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This review is from: The Collected Writings of Zelda Fitzgerald (Paperback)
Before I read this book, I only knew two things about Zelda: she was married to F Scott Fitzgerald, and she spent years in a mental home. So it was quite a surprise to see just what a brilliant and funny woman she was.
In her novel, "Save Me the Waltz", she writes with a hasty, confused style. She lingers over descriptions of flowers, then scurries past the key facts with barely a glance. She stuffs sentences with two, three, or even four metaphors at a go. It's a kind of literary bulimia. She loves to take a phrase and then reverse it to see what comes out. She invents words that we can sort of decipher from their roots or their context. She animates the inanimate so that cities, clouds, roads and trains all act consciously in her universe. For example, she tells us that "the sun... bruised itself on the clotted cotton fields". And yet there is something incredibly new and vital about her style. Its a frantic journey to pretty much nowhere in the end, but there is something wonderful about clinging on to her imagination for the ride. What this book seems to lack is any editing - but we can read her character through its lines, and it is quite likely that editing her would be tough.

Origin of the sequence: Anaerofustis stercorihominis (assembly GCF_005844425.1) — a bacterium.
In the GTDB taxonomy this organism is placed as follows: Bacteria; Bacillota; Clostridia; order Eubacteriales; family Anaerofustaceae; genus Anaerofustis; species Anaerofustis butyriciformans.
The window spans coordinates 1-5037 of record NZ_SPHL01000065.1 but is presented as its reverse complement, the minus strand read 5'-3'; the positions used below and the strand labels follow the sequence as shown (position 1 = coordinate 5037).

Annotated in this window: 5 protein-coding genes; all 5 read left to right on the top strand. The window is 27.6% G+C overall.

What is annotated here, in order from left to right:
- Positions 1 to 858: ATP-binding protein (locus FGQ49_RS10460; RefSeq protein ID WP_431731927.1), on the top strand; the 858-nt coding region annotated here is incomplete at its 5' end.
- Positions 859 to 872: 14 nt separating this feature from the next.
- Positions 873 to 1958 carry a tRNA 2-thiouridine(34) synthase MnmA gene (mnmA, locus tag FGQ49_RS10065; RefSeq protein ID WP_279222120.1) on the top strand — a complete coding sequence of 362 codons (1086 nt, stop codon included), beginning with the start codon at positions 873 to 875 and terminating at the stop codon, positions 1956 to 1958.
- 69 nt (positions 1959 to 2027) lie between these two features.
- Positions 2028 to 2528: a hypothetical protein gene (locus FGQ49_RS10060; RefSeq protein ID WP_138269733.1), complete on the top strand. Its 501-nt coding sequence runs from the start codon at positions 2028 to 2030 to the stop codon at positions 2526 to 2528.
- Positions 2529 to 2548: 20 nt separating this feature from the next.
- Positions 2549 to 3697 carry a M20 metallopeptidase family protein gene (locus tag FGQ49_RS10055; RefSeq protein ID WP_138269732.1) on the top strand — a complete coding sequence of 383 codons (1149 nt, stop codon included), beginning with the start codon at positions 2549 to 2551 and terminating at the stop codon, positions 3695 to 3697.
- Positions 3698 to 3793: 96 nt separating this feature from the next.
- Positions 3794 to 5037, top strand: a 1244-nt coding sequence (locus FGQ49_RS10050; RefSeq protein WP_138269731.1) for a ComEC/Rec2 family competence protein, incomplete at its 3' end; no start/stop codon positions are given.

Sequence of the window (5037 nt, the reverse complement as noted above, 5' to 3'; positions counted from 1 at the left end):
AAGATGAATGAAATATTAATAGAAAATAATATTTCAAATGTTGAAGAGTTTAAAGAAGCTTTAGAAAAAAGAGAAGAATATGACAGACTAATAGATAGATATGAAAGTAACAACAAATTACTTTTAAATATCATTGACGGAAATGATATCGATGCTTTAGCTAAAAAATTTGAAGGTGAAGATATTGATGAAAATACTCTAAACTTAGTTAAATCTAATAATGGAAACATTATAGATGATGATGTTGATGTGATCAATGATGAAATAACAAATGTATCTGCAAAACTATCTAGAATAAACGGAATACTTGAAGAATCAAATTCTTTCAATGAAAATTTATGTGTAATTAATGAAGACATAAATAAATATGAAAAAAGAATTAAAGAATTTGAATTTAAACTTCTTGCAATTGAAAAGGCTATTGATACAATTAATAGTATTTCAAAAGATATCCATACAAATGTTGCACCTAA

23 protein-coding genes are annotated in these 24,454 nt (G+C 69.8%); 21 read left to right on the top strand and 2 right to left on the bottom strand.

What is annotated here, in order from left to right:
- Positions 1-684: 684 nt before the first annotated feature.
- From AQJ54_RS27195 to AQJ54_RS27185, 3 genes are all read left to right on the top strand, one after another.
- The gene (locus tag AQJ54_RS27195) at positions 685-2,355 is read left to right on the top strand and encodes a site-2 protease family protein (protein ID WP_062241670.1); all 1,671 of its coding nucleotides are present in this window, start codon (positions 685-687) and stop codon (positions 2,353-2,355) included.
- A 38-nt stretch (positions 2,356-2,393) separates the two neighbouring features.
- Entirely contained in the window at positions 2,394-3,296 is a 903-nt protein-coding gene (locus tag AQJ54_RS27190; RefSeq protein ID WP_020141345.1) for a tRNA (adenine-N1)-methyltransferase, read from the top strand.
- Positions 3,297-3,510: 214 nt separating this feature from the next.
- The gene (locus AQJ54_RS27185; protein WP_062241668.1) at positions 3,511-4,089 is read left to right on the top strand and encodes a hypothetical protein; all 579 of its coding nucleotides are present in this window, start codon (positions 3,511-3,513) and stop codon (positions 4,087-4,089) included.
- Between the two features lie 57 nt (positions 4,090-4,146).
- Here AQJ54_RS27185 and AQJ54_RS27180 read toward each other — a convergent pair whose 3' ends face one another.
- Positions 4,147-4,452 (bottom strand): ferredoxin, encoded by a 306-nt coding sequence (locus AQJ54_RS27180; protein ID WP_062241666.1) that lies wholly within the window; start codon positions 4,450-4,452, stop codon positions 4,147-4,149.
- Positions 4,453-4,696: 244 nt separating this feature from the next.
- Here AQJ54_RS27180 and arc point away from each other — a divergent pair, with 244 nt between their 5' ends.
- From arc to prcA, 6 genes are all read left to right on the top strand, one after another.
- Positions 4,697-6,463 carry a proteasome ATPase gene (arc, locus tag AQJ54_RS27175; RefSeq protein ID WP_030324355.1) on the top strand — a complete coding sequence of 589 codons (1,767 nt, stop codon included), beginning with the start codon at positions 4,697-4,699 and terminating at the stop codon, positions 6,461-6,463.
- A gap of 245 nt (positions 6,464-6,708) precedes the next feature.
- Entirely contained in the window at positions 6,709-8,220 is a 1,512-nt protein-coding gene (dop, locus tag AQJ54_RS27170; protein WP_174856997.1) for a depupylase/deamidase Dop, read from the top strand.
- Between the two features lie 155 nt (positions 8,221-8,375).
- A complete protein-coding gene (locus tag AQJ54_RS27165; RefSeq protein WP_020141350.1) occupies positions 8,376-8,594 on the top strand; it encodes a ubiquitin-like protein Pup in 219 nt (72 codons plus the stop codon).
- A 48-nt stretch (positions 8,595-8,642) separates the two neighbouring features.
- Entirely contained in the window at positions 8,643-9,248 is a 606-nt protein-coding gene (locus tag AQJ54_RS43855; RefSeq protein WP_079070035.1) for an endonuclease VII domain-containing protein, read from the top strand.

For the rest of her works, the letters to Scott are painfully beautiful. Through the fighting, alcohol, and infidelity, comes a steady voice of pain, of adoration, and of isolation.